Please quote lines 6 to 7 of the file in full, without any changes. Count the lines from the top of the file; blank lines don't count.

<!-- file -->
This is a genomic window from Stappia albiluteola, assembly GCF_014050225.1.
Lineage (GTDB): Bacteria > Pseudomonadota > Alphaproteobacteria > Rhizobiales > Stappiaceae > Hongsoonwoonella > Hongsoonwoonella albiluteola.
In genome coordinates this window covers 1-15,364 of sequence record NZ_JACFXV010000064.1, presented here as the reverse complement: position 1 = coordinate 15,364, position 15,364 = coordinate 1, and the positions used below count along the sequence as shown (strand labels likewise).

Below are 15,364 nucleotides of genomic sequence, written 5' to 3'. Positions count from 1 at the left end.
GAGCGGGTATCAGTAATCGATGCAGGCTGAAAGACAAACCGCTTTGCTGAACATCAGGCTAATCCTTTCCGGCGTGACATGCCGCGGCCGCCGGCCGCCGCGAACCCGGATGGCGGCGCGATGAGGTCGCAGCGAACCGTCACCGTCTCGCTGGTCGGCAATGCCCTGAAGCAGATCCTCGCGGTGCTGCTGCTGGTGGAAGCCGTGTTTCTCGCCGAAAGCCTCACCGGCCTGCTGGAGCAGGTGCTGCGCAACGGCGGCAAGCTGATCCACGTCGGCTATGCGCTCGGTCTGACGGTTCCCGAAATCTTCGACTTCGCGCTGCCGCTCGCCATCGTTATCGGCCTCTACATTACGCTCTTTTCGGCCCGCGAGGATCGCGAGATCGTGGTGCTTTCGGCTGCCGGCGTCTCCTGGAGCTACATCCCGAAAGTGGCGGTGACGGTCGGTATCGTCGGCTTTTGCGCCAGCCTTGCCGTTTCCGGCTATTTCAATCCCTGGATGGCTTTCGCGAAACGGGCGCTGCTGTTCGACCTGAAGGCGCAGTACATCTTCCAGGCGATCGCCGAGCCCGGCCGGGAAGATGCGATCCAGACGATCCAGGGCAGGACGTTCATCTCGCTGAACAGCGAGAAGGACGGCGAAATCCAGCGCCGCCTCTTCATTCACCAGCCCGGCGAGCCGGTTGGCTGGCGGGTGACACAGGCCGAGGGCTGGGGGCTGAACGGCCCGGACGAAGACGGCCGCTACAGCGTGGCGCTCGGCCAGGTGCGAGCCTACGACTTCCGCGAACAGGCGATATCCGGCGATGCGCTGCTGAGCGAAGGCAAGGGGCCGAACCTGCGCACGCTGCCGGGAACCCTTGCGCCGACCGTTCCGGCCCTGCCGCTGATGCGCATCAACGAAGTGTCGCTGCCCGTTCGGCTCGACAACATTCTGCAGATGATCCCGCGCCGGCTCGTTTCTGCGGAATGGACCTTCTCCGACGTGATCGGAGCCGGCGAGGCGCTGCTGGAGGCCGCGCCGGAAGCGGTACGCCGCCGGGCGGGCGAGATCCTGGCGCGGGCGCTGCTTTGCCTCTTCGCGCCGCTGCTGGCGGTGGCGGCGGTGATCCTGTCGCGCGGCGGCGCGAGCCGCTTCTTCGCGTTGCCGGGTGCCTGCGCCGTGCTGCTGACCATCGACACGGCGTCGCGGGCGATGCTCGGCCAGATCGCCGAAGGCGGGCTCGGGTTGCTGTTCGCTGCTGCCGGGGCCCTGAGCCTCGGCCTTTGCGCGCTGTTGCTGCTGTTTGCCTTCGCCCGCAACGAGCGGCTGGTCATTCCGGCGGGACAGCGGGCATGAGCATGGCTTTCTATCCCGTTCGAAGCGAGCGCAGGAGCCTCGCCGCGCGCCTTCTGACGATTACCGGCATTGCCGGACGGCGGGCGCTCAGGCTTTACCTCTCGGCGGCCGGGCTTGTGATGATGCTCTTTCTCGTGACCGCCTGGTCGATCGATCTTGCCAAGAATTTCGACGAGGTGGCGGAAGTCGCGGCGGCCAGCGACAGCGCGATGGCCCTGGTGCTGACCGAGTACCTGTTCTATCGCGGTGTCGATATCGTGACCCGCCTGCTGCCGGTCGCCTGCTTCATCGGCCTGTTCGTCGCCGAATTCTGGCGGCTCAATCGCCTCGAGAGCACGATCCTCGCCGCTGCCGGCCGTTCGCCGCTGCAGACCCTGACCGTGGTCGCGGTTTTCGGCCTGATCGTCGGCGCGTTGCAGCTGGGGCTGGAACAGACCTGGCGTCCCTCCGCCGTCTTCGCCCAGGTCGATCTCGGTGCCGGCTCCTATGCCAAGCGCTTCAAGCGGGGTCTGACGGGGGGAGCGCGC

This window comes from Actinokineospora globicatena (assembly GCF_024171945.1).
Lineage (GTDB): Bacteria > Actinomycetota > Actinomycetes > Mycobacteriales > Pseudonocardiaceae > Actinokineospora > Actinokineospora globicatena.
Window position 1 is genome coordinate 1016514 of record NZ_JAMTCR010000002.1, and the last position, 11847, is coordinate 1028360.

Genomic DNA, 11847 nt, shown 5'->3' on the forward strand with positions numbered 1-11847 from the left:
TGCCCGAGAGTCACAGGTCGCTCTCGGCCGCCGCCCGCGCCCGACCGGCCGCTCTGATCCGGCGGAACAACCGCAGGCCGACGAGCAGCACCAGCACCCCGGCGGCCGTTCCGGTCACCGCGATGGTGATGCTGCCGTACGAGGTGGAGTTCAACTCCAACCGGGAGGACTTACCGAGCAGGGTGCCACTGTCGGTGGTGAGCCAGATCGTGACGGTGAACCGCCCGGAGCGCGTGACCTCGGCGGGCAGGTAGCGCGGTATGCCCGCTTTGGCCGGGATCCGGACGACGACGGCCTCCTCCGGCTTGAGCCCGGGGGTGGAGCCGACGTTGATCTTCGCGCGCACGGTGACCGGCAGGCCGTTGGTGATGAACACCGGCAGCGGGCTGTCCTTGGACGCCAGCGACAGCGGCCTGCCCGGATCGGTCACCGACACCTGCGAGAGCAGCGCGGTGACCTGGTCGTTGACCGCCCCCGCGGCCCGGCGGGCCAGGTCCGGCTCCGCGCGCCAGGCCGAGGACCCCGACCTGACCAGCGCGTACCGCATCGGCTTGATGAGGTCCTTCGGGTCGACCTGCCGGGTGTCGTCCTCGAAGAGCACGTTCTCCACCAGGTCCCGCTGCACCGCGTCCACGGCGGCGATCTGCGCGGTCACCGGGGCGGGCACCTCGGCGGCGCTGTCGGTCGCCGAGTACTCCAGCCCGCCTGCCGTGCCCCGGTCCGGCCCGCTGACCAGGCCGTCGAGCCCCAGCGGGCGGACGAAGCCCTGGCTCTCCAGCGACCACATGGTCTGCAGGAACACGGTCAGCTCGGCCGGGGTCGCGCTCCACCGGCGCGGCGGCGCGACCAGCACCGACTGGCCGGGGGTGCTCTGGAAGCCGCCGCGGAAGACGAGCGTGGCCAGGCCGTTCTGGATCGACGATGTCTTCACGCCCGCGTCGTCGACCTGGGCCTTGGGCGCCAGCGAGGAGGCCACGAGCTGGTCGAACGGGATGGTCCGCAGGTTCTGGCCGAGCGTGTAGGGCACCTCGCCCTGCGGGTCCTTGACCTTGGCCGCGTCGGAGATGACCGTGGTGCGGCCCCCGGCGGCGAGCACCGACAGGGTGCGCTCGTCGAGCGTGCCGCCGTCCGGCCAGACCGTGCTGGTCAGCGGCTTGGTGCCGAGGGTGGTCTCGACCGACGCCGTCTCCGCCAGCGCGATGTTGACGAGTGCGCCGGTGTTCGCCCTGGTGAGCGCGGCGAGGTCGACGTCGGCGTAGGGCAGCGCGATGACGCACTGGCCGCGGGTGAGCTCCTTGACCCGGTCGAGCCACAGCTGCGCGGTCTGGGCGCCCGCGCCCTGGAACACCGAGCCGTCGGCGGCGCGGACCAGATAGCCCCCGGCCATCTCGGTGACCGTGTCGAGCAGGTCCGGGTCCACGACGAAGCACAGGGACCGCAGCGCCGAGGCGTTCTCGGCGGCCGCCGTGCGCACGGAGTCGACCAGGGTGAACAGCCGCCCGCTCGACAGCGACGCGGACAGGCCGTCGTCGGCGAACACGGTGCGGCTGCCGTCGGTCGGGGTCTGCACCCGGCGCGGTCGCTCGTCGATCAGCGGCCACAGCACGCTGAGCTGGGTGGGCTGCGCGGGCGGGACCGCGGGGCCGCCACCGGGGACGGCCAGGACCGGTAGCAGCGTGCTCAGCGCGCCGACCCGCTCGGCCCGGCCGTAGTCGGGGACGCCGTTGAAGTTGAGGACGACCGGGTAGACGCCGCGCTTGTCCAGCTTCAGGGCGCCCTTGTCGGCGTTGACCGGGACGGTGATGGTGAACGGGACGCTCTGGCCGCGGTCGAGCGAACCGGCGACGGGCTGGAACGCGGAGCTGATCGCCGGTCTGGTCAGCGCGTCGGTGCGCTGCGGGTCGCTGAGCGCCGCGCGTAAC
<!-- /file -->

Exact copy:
This window comes from Actinokineospora globicatena (assembly GCF_024171945.1).
Lineage (GTDB): Bacteria > Actinomycetota > Actinomycetes > Mycobacteriales > Pseudonocardiaceae > Actinokineospora > Actinokineospora globicatena.